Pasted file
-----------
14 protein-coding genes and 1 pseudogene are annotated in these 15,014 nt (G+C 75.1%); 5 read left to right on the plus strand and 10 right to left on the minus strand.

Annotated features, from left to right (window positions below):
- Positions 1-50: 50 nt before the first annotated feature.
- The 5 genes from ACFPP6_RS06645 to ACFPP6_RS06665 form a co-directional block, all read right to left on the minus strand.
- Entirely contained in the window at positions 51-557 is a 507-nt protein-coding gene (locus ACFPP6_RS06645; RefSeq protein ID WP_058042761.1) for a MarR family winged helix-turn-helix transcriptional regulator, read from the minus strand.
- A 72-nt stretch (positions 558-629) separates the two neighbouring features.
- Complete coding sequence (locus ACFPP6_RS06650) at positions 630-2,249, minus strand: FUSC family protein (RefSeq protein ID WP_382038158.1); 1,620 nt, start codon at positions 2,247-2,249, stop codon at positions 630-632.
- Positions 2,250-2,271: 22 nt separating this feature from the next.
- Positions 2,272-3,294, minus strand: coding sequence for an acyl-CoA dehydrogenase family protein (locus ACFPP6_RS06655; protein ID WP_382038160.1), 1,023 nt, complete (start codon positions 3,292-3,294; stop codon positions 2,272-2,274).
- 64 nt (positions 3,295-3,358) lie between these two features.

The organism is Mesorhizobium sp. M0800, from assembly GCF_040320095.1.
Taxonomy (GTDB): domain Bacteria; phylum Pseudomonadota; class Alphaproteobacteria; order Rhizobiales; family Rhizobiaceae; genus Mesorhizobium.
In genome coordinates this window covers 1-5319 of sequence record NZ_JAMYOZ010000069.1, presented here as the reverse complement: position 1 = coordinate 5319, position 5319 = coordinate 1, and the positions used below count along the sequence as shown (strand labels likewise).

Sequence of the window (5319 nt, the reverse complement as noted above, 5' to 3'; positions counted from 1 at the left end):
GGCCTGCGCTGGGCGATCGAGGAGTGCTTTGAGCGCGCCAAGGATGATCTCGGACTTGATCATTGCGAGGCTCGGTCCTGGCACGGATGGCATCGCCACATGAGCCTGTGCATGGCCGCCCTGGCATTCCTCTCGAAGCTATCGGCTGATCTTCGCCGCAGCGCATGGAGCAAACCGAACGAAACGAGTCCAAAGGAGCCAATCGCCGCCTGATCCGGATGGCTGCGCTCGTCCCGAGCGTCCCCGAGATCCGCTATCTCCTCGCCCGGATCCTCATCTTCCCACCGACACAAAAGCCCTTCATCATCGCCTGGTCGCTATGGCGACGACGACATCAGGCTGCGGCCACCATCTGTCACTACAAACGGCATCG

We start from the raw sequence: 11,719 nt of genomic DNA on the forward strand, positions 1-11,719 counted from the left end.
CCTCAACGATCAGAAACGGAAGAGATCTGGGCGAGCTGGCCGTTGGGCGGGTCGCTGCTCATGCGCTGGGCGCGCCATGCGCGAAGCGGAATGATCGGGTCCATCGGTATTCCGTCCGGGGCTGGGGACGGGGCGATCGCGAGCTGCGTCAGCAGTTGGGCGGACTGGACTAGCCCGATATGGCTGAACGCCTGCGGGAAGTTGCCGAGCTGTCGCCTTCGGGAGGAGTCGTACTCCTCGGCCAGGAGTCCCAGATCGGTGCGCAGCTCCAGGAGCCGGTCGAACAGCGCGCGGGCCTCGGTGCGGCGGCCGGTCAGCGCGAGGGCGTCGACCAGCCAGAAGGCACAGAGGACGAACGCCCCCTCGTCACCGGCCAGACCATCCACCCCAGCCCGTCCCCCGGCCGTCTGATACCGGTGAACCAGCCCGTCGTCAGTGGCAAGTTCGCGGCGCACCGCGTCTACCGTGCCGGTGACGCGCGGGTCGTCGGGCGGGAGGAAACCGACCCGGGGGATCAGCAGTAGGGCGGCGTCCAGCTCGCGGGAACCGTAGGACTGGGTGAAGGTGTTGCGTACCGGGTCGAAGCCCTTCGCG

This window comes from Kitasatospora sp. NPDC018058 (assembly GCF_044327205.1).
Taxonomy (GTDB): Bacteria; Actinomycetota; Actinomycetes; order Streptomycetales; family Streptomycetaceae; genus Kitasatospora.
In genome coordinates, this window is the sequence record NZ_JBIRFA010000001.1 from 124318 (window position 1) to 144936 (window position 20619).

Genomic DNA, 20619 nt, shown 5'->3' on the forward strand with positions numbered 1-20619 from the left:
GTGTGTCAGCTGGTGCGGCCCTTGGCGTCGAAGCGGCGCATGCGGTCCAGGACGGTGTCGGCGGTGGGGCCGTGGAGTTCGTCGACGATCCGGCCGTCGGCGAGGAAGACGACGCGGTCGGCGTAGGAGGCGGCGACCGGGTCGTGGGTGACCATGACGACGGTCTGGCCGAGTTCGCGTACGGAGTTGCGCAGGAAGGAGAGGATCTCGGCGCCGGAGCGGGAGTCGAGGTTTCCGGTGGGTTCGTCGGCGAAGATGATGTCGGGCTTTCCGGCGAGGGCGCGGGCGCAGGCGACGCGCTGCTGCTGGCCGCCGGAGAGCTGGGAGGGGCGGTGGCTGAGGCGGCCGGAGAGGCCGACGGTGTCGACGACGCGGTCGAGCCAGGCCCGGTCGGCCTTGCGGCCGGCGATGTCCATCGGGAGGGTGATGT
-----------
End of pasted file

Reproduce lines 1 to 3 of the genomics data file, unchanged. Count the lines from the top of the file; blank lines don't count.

14 protein-coding genes and 1 pseudogene are annotated in these 15,014 nt (G+C 75.1%); 5 read left to right on the plus strand and 10 right to left on the minus strand.

Annotated features, from left to right (window positions below):
- Positions 1-50: 50 nt before the first annotated feature.